Re: 1.4 f: terms for links colocated with their ends

>>[Liora Alschuler:]
>>| Is there a reason why we can't just call these "direct" and "indirect"
>>| links?
[Jon Bosak]
>>I agree with Liora.  These work very well intuitively and are about as
>>apropos as anything else that's been suggested.

[Steve DeRose]
>I disagree on this one; Len said it pretty well: direct and indirect are
>more natural terms for a quite different distinction, namely whether
>indirection is used in the location specification. "Indirect addressing" is
>so well-established a term that I can't imagine re-assigning it to another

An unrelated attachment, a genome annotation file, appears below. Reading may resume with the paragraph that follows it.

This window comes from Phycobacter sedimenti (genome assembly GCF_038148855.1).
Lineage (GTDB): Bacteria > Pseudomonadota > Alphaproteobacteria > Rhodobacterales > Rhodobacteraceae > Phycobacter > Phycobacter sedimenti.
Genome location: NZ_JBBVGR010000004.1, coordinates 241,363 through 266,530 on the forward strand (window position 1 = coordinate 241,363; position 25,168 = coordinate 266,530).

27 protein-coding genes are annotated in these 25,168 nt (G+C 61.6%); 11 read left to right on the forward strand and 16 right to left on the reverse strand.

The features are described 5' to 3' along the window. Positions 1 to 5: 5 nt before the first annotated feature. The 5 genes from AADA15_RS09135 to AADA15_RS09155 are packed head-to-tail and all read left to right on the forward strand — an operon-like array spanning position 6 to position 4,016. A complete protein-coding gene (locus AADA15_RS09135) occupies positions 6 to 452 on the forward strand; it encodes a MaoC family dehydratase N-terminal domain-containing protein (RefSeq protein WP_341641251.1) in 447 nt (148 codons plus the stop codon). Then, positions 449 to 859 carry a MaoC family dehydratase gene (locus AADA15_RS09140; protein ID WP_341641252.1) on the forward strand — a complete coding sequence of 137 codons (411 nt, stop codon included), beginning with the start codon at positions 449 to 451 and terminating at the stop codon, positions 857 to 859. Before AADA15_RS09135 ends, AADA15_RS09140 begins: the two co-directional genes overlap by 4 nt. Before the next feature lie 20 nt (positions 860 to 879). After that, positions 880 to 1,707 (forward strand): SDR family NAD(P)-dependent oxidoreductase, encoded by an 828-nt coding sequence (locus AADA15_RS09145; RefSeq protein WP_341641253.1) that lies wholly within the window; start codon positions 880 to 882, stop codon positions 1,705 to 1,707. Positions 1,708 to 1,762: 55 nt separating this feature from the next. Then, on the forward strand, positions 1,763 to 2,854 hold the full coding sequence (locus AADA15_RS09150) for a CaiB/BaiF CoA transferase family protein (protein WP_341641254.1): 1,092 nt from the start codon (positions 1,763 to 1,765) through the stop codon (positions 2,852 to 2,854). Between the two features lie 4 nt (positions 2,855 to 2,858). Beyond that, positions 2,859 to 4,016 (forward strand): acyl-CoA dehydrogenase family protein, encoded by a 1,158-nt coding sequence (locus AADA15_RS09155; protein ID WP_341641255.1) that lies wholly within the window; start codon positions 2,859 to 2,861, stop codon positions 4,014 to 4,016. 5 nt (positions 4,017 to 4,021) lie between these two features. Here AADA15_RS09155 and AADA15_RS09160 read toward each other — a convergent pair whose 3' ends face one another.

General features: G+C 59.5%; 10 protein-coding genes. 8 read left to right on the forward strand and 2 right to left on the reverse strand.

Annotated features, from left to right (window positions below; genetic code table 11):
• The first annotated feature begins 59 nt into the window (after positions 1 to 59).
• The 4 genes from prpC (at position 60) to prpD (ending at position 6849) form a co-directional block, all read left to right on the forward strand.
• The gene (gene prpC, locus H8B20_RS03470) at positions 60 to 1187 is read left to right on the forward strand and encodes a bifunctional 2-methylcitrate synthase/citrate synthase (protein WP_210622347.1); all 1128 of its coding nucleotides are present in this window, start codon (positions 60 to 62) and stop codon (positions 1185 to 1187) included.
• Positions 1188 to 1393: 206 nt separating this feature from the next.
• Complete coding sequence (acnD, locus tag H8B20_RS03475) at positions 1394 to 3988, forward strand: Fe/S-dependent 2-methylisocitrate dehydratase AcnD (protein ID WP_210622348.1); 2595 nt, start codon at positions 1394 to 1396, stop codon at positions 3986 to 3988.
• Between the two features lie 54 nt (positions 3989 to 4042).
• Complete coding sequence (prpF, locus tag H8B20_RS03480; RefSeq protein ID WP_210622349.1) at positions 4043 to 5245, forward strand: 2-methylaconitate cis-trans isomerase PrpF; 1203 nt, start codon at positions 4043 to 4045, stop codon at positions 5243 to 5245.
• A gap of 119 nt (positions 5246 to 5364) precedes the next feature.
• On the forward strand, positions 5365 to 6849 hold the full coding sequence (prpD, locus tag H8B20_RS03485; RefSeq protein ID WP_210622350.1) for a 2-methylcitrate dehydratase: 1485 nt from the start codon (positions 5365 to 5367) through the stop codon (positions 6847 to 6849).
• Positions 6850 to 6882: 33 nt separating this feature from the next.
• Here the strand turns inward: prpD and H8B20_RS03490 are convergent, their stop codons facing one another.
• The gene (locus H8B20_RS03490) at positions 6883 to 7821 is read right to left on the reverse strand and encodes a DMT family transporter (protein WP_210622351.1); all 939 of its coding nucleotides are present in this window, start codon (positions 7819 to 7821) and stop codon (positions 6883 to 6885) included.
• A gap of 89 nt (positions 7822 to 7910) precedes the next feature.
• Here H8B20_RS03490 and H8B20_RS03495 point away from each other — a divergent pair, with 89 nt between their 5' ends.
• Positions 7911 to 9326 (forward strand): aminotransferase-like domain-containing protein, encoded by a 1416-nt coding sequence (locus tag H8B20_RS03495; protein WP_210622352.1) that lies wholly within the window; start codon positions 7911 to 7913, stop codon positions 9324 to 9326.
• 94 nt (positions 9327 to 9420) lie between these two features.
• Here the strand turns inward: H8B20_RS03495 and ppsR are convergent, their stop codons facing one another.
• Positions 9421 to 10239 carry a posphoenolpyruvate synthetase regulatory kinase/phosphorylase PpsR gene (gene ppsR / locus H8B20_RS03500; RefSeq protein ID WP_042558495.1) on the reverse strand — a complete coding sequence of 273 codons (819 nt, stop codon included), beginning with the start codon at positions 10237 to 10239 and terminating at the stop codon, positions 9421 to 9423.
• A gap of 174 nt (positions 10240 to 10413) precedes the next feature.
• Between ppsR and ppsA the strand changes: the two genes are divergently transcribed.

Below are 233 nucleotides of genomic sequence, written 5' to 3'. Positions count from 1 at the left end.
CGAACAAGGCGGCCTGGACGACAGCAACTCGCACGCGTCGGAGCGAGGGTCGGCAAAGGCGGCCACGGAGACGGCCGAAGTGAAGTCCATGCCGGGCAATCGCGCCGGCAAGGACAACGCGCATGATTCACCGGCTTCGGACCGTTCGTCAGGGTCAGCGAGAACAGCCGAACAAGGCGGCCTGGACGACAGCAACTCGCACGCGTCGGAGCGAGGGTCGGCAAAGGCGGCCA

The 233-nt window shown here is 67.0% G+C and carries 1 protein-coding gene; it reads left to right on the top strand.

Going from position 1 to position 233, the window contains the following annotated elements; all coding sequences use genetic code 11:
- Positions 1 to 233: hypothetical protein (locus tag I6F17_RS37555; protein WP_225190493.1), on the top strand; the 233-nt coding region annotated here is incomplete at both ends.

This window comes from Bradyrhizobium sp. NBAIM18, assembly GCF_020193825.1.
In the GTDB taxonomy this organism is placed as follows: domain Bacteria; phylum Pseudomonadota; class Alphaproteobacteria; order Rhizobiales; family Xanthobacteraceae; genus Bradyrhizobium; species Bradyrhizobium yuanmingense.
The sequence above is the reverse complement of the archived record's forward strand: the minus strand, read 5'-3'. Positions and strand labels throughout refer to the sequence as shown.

>use, when we need the equivalent of its standard meaning to.
>I'm also with James in disliking 'contextual'; I don't mind 'independent'
>too much; but just 'i' and 'c' doesn't do it for me.

There seems to be no single, descriptive term that encompasses all the
qualities of each type of link so I suggest names that emphasize none of the
qualities (not, then, in-line or direct or independent). I think that
"simple link" and "complex link" would be good, but if shortened into slink
and clink, while they have a nice sound, would conflict with HyTime. 

Maybe "simple" or "basic" as James suggested coupled with "xlink" for the
sophisticated, complex types of linking now possible with XML. I think it
would be easy to present simple links as what you get now with HTML and XML
links as the future made possible by XML applications.


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